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How to Introduce Your Cat to Your Partner

Take things slow, according to cat behaviorist Jennifer Van de Kieft.

by Charles Manning
December 13, 2021
Couple holding a white cat in their arms
kalinichenkod / Adobe Stock

Your pet wants you to read our newsletter. (Then give them a treat.)

Every cat is different — some love new people, some are more wary, and others just downright despise anyone who isn’t you. This third category has a special place in the hearts of many cat lovers, as it’s always nice to feel like you are the exception to the rule. The rule here being that all people are bad and to be avoided, hissed at, or scratched whenever possible. Except you. You can literally bury your face in that cat’s tummy and blow raspberries and the worst they’ll do is swish their tail a bit. 

That’s all well and good when it’s just the two of you, but what about when you meet someone? Like, an actual human person? At some point, if things progress, you’re going to have to introduce them to your generally misanthropic feline life partner. What then? How do you set the stage for your cat and your person to have the best relationship possible?

Take It Slow

“When introducing your partner to your cat, give your cat a reason to like your partner and take it slow,” says New York-based cat behavior consultant Jennifer Van de Kieft. “It depends on your cat’s personality. Some love visitors, while others are fearful and keep their distance. For the guest-loving cat, this will be easier, but for more aloof cats, maybe start with your partner coming by for a few minutes at a time and gently throwing some treats in their direction.”

Play With Them (and Let Them Win)

Play is also an excellent tool for building a bridge between friend and feline. Wand toys are enjoyed by most cats and allow for playful interaction without them having to get too close to one another. Laser pointers can work too, but you need to make sure you allow your cat to “catch” that little red dot every once in a while and provide them with a treat when they do. (Otherwise they will get frustrated and start to find your partner even more annoying than they did before.)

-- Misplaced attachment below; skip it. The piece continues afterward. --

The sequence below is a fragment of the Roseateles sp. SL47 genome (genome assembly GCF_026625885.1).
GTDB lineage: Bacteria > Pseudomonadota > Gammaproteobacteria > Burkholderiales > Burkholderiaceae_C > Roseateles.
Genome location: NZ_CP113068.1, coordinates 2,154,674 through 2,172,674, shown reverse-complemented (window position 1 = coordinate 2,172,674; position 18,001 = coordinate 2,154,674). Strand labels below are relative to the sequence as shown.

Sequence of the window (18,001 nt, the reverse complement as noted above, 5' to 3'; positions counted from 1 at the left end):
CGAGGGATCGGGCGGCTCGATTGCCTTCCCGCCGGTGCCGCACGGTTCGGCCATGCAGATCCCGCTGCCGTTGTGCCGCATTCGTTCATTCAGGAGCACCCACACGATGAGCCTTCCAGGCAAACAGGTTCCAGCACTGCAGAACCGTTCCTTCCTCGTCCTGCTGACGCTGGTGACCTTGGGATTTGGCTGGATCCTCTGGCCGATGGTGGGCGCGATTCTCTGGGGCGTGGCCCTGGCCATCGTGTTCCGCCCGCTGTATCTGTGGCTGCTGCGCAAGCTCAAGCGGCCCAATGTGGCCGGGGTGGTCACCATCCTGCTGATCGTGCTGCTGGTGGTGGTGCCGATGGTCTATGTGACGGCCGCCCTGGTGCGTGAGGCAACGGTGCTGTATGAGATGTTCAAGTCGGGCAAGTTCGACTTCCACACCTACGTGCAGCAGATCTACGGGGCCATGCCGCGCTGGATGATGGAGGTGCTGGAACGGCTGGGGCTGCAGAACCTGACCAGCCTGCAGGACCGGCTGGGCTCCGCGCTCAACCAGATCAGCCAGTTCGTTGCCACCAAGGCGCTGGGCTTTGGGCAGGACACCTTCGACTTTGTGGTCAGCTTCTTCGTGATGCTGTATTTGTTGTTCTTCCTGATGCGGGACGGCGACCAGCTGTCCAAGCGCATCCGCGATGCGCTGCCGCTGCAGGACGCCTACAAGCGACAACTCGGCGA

Cater to Them

If your partner is on the loud side, remind them that cats can be sensitive to noise, so it’s a good idea to keep their volume down when interacting with the cat or entering their space. If your partner is moving in, have them take over feeding and litter-box duties for a while. That way your cat will start to associate them with the fulfillment of their needs, seeing them less as an interloper and more as integral to their maintenance and well-being. 

Let Them Feel in Control

“In addition to playtime, food, and treats, being aware that letting cats come to you is a great way to let them feel in control,” says Van de Kieft. “When someone is trying hard to follow a cat and touch them, it usually has the opposite effect, where the cat wants nothing to do with them. If your cat is fearful, be aware of how you’re coming across with body language. Approach sideways to minimize your size, and don’t make direct eye contact, which cats may view as a threat.”

And if push comes to shove, well, cat’s don’t actually have nine lives. If your partner really loves you, they’ll wait. Over there. Where your cat can’t see them. Just for a few years. A decade at most. 

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Charles Manning

Charles Manning is an actor, writer, and fashion/media consultant living in New York City with his two cats, Pumpkin and Bear. Follow him on Instagram @charlesemanning.